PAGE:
If our election officials are not safe, neither are our elections. As election officials are leaving at an alarming rate, we must step up to protect the security of our democracy.
As Joan Baez, one of my favorite songwriters/performers/activists from my political ‘coming of age’ era, once said, “Action is the antidote to despair.”
Tuesday, Nov. 7, is Election Day in the United States, and voting is one action we can all take as U.S. citizens—and a privilege for every person living in a democratic country—to fend off the despair so easily experienced given the wars, the violence, and the rollback on rights in so many places today.
Ahead of Election Day on Nov. 7, I’m reflecting on the women on the ballot in our local elections, as well as my mom’s own run for political office in 2010 when I was 8.
Regardless of the election outcome, your decision to run will have a huge impact on the women around you—especially young women and girls.
This November, Ohioans will decide whether to add to the state’s constitution the right for individuals to make their own reproductive healthcare decisions, including abortion. Early voting in the election has already begun.
A coalition of reproductive, women’s and civil rights organizations, Ohioans United for Reproductive Rights, is urging voters to vote YES on Issue 1 to protect reproductive freedom.
Ohioans, here’s all you need to know about how to vote in this election.
The historic Jan. 6 hearings have given us the details of the riot, the crush of white supremacists and armed paramilitary, the hypocrisy of some members, and the sheer, snarling hatred of some citizens on display. I’m grateful for all the work the hearings have done, and the justice they may yet bring.
More important than the vitriol and violence of that day is the truth that our America is resilient—still promised to us, if only we’ll come together to achieve it.
The end of national abortion protections was a wake-up call for many voters, just months before the midterms. From candidates and key races, here’s what you need to know ahead of the upcoming elections.
Ever since the overturn of Roe v. Wade in June, the national gaze has shifted towards state-level leadership.
The secretary of state is vital to the effective functioning of state government. Responsibilities of the secretary of state vary but, overall, administering election law is one of their most pertinent duties. Only 22 percent of our nation’s secretaries of state are women. In 2022, 27 states are holding elections for the position of secretary of state.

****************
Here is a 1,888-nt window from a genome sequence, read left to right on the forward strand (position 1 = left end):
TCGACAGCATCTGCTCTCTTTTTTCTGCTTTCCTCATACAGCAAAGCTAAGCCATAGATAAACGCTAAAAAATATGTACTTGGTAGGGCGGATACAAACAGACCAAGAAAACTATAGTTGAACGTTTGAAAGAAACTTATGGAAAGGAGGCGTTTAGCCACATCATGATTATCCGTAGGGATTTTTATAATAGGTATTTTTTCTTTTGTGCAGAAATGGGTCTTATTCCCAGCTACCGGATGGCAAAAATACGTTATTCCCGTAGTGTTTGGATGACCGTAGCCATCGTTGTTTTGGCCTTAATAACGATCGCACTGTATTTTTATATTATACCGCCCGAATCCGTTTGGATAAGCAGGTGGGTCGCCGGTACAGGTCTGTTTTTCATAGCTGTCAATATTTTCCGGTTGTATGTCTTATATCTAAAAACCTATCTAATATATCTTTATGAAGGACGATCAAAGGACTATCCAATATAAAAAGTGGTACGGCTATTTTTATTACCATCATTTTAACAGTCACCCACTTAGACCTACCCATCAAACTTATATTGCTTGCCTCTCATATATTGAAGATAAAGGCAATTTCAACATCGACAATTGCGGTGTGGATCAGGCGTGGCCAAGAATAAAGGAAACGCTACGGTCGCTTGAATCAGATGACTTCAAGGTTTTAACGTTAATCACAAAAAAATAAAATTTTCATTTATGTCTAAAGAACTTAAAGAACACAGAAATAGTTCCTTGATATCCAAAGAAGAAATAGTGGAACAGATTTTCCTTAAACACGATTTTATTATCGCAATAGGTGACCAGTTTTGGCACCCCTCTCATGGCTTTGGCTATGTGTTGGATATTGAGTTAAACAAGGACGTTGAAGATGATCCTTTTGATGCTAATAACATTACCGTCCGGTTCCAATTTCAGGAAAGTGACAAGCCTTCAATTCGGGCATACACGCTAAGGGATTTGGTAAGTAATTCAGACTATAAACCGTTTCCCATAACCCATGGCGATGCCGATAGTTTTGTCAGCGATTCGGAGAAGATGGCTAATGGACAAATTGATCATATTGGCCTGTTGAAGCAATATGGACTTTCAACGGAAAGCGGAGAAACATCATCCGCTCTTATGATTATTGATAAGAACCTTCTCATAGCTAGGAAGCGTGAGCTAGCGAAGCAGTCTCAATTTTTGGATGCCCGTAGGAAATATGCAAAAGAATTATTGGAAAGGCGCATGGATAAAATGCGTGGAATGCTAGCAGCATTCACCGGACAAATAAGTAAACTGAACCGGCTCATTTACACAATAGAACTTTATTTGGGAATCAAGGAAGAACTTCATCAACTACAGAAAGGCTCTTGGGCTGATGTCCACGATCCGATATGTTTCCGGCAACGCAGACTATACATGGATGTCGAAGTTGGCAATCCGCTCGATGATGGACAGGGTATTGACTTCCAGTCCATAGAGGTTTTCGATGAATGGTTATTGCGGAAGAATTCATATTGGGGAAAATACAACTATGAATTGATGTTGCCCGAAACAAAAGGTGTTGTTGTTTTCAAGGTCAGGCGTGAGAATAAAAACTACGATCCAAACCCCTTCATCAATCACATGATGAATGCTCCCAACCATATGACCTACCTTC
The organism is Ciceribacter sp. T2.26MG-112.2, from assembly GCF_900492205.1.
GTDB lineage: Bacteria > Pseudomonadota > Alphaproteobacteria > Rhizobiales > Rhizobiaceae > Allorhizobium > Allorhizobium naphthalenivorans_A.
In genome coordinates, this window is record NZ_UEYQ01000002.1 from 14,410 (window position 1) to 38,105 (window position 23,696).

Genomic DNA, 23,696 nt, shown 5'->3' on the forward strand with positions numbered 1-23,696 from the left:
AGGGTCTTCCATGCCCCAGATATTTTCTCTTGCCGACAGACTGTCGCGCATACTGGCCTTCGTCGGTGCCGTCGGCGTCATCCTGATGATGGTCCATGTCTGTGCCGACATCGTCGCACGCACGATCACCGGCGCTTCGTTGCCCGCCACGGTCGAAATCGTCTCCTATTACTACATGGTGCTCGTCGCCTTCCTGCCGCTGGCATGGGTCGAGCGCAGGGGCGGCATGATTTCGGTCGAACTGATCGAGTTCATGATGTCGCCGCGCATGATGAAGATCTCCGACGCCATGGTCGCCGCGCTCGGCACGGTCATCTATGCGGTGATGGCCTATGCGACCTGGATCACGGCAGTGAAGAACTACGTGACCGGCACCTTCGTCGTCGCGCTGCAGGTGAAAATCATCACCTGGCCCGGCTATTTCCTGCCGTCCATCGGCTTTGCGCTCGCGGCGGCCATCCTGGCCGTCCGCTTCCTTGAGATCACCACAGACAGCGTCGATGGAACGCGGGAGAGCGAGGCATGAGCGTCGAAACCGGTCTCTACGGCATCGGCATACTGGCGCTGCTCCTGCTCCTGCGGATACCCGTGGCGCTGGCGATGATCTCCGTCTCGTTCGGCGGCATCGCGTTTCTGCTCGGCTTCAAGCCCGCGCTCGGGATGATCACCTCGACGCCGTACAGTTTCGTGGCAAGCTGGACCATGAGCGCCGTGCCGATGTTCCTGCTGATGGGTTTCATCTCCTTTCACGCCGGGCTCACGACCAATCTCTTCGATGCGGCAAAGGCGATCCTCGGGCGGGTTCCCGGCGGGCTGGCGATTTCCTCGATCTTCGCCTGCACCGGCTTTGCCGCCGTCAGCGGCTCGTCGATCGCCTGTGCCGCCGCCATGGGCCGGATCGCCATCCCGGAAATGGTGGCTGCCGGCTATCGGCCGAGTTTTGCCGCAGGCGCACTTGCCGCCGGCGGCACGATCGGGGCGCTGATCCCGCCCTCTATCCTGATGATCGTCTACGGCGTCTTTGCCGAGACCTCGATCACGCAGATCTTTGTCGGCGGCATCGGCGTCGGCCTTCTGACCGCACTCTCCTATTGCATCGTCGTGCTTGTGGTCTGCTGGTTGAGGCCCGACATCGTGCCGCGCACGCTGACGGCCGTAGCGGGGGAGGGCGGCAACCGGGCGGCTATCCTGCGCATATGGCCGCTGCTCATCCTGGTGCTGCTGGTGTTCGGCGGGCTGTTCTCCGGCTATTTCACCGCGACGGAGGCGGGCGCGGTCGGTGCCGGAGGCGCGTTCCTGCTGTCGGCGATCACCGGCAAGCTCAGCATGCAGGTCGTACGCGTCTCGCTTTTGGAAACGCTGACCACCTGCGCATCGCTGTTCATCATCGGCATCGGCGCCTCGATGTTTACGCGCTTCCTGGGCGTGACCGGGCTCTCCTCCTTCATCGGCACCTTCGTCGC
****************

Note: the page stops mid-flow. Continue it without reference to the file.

On Aug. 2, Kansas voters will decide whether or not to amend the Kansas Constitution to explicitly state that nothing in it creates a right to abortion. If passed, the amendment would allow the state legislature to pass laws banning and restricting abortion. The activists behind the amendment are attempting to overturn a 2019 Kansas Supreme Court decision that protected a woman’s access to abortion.
If anti-abortion extremists are successful in passing the constitutional amendment in Kansas, millions of Americans will be left in an abortion desert.
If passed, a proposed constitutional amendment on Kansas’ primary ballot in August would allow more than 20 laws restricting abortion to stay in effect, including mandatory ultrasounds and biased counseling to discourage abortion, a 24-hour waiting period, parental consent for minors, a 20-week abortion ban, a ban on telemedicine abortion and limitations on public funding and insurance coverage for abortion.
Feminist and equity-focused groups urge Kansas voters to vote “no” on the amendment.
The U.S., one of the world’s oldest democracies, is now seeing a rise of antidemocratic views. But never fear. We come bearing good news. There is hope. And that hope, we believe, is the shared power and potential of mobilized women to forge a new movement for a 21st century democracy.
We hope you are inspired and encouraged by what this slate of women experts—working at all levels to reform and revitalize our democracy—have to say. And to hear more about democracy solutions and how you can get involved, join us March 8–10 from 3–5 p.m. ET for RepresentWomen’s democracy Solutions Summit, which brings together experts and leaders in election administration, voting rights and democracy reform who are working on innovative solutions that upgrade and strengthen our democracy.